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Peretz threatens to force early Israel poll (AFP) FRANCE PRESSE) JERUSALEM, ISRAEL 11/13/05 9:16 AM ET)Source: http://news.yahoo.com/s/afp/20051113/wl_mideast_afp/mideastisraelpolitics_051113141637;_ylt=AlN4Rx7H4ENwDMqqXn00KYaaOrgF;_ylu=X3oDMTBiMW04NW9mBHNlYwMlJVRPUCUl AFP} Agence France Presse AFP} Agence France Presse Articles-Index-TopPublishers-Index-Top
JERUSALEM (AFP) - The leader of Israel´s Labour party has threatened to back a bill to dissolve parliament, cranking up the pressure on Prime Minister Ariel Sharon to agree to talks on calling early elections.

"I have no intention of letting Sharon play the political scene as if it were his private hunting ground. With all the respect I have for him, this era is over," Amir Peretz told Israeli television late Saturday.

The 53-year-old Moroccan-born trade union boss, who Thursday ousted Deputy Prime Minister Shimon Peres in a Labour leadership vote, has vowed to withdraw the centre-left party from Sharon´s fragile governing coalition.

Indicative of the crisis, the weekly cabinet meeting broke up after only 15 minutes and Labour ministers walked out, public radio said.

Education Minister Limor Livnat, a member of Sharon´s right-wing Likud party accused Peretz of delivering "demagogic speeches".

National Religious Party MP Zevulun Orlev will submit a bill to parliament on Wednesday calling for the dissolution of the house, to which Peretz is threatening to lend Labour´s crucial support.

"I asked him to coordinate his movements with me and he accepted.

"Sharon delayed my planned meeting with him on Sunday until Thursday. It is an irresponsible decision because the Labour party intends to leave the governing coalition and it is better done in a coordinated way," Peretz said.

According to a breakdown of voting intentions published by the mass selling Yediot Aharonot newspaper, 51 MPs plan to vote for the bill with 48 against.

Therefore a swing vote among Labour´s 21 deputies would easily tip the balance against Sharon.

If the vote passes, the bill must be approved by a parliamentary legal committee before winning three successive votes in the house.

After that general elections, not otherwise due before November 2005, will need to be held between a minimum of 90 days and a maximum of five months.

Political commentators say the new Labour leader is worried that master tactician Sharon is playing for time by delaying talks and waiting for the furore surrounding his shock win over Peres to die down.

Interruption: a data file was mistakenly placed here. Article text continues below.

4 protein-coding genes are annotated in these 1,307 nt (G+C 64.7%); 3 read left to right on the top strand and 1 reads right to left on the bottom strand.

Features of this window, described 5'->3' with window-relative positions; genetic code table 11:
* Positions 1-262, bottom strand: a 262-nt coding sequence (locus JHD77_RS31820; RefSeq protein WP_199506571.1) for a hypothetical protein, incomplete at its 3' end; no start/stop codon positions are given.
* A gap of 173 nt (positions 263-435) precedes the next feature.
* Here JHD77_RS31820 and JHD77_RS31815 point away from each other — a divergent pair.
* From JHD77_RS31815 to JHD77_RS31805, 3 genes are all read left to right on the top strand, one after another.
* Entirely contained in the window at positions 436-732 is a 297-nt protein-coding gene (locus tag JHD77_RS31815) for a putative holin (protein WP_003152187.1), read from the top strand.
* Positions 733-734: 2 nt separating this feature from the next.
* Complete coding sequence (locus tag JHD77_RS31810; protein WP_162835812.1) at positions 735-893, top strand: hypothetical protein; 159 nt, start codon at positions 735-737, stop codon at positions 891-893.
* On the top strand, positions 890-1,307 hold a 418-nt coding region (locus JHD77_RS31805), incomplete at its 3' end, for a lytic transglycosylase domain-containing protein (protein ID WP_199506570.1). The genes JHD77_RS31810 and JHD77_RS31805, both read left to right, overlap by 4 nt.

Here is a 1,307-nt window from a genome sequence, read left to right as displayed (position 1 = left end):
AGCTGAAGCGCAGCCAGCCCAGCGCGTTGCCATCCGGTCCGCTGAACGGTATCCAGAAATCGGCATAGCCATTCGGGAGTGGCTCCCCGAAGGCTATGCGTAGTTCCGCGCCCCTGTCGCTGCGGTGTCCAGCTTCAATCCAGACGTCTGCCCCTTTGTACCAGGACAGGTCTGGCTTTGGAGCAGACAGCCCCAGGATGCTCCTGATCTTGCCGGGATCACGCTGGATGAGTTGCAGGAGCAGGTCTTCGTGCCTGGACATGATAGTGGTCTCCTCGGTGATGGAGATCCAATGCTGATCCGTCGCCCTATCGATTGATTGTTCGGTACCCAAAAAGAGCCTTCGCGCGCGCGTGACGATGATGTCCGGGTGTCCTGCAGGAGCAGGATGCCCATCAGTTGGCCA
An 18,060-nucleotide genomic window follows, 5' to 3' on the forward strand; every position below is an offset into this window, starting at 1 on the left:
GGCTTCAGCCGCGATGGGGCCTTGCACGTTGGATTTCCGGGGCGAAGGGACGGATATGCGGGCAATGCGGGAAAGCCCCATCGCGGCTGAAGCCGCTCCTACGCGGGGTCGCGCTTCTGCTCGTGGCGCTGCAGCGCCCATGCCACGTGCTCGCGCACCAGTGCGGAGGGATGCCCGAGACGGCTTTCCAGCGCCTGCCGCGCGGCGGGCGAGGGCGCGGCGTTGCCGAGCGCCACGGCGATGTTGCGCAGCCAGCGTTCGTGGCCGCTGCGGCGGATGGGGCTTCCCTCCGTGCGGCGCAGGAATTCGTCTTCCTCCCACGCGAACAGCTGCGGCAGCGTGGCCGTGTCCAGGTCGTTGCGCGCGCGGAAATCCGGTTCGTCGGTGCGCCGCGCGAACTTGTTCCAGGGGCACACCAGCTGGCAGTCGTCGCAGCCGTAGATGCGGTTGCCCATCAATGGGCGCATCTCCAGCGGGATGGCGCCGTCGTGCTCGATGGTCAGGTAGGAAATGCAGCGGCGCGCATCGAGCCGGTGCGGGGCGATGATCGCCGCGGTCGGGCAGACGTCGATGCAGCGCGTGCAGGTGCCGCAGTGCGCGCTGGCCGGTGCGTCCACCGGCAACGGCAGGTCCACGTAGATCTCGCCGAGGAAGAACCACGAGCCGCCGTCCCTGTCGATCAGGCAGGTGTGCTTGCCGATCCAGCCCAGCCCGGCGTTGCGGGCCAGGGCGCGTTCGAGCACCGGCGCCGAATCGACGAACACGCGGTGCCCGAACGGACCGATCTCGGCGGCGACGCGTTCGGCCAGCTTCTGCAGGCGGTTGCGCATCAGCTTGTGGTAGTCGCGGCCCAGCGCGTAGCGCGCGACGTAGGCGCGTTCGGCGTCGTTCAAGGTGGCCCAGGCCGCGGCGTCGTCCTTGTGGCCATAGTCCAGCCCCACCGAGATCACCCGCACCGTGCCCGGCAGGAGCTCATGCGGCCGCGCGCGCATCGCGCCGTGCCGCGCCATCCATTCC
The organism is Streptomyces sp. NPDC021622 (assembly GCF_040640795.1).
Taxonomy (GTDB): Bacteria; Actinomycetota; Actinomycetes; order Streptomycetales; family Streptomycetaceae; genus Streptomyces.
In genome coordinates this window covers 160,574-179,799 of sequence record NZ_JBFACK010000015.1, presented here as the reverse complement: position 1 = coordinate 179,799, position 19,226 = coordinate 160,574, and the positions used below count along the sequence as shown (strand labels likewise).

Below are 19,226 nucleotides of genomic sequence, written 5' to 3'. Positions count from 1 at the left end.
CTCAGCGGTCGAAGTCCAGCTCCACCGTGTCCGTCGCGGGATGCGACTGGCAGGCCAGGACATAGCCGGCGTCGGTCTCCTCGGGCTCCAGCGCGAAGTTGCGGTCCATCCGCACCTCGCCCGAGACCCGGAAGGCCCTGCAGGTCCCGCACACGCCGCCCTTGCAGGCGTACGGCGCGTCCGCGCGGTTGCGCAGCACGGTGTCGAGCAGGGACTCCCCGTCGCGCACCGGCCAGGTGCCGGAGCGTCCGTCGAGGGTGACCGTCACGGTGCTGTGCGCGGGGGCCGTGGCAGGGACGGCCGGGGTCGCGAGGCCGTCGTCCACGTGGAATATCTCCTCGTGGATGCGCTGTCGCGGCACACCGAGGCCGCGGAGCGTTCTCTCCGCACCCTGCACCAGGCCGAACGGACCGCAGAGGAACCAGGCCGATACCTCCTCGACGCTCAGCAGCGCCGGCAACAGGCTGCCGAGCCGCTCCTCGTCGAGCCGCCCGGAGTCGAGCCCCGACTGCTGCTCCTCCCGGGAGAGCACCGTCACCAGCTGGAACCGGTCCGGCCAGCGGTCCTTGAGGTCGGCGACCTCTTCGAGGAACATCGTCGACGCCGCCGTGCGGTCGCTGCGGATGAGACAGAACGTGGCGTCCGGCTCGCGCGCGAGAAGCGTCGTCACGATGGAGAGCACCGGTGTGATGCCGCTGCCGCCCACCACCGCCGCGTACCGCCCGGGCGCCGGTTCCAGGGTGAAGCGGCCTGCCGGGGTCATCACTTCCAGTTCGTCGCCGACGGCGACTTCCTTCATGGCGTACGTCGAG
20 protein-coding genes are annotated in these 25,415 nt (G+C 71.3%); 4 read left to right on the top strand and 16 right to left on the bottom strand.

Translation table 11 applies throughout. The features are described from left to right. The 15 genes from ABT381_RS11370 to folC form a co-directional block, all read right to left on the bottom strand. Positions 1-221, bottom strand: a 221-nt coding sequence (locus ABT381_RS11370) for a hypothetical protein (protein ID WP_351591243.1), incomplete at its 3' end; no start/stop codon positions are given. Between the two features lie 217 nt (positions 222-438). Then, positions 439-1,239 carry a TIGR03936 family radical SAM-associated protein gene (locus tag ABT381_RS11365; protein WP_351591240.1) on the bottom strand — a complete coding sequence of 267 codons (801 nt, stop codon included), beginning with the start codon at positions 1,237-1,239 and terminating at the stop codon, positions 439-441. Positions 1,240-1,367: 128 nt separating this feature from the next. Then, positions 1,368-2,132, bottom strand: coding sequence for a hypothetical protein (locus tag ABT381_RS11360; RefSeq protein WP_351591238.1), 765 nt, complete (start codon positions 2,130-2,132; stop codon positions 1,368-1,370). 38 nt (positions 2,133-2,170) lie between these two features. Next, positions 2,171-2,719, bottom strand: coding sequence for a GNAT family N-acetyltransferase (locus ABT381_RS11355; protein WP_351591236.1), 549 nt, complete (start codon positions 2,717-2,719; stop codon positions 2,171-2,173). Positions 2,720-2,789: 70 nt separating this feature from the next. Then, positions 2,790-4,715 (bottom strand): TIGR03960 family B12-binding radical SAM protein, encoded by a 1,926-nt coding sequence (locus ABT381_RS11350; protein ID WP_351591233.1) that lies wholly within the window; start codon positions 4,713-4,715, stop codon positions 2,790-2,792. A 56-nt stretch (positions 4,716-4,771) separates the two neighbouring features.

If the National Religious Party resolution fails to win the required 61-MP majority in the 120-member Knesset, no similar bill can be submitted for another six months.

"The meeting is urgent. If the bill fails that will mean we´ll enter a period of standstill," Labour MP Ephraim Sneh told public radio.

"It is not a question of propriety. There are urgent matters," on economic and social policy, as well as the state of the stumbling peace process with the Palestinians, he added.

Peretz, a dove and the first union boss to lead the party, has made no secret of his disdain for the government´s "anti-social" policies and says Labour will work towards a definitive peace agreement with the Palestinians.

"All I ask is for the prime minister to explain the meaning behind delaying our meeting," Peretz told army radio.

His aides say that no less than 20 telephone calls to Sharon´s office have gone unanswered.

"Reactions to this are out of proportion. We do not decide on elections over a disagreement on a meeting," said cabinet secretary Israel Maimon, attributing the delay to the prime minister´s busy schedule.

"His (Peretz´s) behaviour shows he has no experience in matters of state (eds: correct). Mr Sharon is not a union leader who has to toe the line," said Sharon loyalist MP Roni Bar-On.

"Amir Peretz is trying to show that from now on he´s an equal player with Sharon, which apparently the prime minister is not ready to concede," said political commentator Akiva Eldar. (Copyright © 2005 Agence France Presse. 11/13/05)


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